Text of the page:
With China’s multitude of college graduates poised to keep growing and their post-graduation job prospects looking bleaker than ever, many of China’s youth are seeking careers in public service to increase both job security and prestige. At the Nobel Laureates Beijing Forum this week, winner of the 2006 Nobel Prize in Economics Edmund Phelps lambasted China’s “public servant frenzy” as a waste of talent. From the South China Morning Post:
An American Nobel Laureate in Economics has lashed out at the “public servant frenzy” prevalent among young people in China, calling it a waste of talent.
Edmund Phelps, winner of the 2006 Nobel Prize in Economic Sciences, said that government posts are not designed for young people and that they do not test young people’s capabilities and are a waste of their education, commenting on the growing numbers of young people in China applying to become civil servants.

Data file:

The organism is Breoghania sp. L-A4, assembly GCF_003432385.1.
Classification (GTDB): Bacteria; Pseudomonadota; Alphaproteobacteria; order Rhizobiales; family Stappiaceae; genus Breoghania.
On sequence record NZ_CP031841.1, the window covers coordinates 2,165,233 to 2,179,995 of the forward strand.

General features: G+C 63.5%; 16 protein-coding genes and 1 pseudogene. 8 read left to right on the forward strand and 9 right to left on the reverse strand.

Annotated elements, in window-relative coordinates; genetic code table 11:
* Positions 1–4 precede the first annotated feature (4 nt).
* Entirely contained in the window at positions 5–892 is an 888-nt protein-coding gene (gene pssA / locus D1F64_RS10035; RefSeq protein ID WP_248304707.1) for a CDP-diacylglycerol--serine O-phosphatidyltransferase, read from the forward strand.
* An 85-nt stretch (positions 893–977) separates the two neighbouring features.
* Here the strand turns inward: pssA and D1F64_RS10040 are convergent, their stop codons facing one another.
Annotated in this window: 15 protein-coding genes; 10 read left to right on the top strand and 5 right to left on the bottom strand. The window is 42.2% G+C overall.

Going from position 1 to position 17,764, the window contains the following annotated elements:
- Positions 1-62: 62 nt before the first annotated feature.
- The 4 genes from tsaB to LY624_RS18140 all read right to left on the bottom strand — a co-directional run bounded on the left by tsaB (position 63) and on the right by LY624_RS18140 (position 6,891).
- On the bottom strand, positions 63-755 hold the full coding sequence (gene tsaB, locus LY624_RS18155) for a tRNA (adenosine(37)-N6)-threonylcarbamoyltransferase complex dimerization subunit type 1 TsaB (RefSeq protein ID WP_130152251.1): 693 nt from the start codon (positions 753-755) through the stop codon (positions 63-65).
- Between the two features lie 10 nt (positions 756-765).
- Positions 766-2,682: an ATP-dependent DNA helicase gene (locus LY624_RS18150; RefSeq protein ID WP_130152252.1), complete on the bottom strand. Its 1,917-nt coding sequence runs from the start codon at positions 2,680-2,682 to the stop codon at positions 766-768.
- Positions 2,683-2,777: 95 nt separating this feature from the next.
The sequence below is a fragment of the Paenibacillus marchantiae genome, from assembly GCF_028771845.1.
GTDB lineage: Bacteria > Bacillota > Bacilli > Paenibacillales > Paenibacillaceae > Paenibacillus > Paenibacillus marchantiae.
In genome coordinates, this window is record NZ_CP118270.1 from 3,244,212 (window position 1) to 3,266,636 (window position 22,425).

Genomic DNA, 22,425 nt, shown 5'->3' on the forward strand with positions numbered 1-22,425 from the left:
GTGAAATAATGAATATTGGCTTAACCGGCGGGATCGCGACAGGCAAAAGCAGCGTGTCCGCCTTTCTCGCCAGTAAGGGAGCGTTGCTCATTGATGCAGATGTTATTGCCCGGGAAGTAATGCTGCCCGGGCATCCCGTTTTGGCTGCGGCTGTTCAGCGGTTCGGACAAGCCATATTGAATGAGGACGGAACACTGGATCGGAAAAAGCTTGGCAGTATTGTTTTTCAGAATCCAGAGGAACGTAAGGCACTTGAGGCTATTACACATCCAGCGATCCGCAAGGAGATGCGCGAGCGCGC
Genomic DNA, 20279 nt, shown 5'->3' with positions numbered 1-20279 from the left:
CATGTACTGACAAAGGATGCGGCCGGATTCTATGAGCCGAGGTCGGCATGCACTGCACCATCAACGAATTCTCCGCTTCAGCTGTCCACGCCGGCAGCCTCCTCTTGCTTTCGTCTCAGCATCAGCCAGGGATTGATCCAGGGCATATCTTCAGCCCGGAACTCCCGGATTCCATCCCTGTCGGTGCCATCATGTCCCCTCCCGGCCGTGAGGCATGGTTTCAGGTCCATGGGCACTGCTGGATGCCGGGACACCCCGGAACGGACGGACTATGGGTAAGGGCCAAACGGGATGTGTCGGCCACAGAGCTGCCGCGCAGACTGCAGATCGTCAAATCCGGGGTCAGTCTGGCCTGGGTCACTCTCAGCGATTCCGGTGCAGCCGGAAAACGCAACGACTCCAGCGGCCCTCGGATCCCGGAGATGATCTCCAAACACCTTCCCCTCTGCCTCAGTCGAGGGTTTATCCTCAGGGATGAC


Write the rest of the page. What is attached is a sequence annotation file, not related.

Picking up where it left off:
“We hope to see more bright young men telling their mothers, ‘Mom, I am heading west, south and north to run a company,’” The Beijing News quoted him as saying, as the economist encouraged young people to start businesses away from China’s more prosperous eastern region.
[…]Phelps said the ultimate driving force behind China’s development was innovation. [Source]